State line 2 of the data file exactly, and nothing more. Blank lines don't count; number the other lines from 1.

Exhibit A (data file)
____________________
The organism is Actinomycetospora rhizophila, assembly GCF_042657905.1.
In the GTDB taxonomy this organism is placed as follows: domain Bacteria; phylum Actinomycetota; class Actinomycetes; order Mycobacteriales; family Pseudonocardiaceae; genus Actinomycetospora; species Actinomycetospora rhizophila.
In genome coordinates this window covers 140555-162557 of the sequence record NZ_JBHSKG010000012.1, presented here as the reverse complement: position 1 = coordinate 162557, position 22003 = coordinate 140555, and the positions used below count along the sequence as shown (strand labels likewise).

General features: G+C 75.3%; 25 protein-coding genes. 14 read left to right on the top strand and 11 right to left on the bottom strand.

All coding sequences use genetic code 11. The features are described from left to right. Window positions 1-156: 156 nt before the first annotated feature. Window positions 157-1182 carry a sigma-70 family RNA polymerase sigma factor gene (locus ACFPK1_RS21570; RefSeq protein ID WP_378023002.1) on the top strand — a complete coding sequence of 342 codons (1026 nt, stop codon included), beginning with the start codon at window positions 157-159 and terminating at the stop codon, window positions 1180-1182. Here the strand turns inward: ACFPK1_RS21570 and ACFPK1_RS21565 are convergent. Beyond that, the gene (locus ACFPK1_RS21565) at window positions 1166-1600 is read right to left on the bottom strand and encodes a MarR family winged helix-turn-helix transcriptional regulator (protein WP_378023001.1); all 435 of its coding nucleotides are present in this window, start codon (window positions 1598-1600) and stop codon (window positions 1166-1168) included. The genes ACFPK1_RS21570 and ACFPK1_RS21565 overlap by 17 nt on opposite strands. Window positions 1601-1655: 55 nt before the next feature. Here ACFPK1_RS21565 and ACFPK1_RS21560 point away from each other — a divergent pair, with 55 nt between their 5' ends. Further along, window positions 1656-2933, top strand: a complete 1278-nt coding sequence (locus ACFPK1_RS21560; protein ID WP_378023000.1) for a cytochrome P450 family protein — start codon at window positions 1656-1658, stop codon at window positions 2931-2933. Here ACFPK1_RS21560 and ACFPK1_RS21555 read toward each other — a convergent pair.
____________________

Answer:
In the GTDB taxonomy this organism is placed as follows: domain Bacteria; phylum Actinomycetota; class Actinomycetes; order Mycobacteriales; family Pseudonocardiaceae; genus Actinomycetospora; species Actinomycetospora rhizophila.